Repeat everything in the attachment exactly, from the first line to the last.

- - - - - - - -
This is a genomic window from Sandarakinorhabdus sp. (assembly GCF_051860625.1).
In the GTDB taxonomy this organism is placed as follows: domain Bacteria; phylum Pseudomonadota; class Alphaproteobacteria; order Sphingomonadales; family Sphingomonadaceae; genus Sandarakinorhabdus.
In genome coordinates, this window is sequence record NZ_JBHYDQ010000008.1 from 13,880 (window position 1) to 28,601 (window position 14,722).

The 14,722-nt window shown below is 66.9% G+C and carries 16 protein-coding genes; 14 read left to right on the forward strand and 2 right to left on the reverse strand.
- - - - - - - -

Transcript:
This is a genomic window from Sandarakinorhabdus sp. (assembly GCF_051860625.1).
In the GTDB taxonomy this organism is placed as follows: domain Bacteria; phylum Pseudomonadota; class Alphaproteobacteria; order Sphingomonadales; family Sphingomonadaceae; genus Sandarakinorhabdus.
In genome coordinates, this window is sequence record NZ_JBHYDQ010000008.1 from 13,880 (window position 1) to 28,601 (window position 14,722).

The 14,722-nt window shown below is 66.9% G+C and carries 16 protein-coding genes; 14 read left to right on the forward strand and 2 right to left on the reverse strand.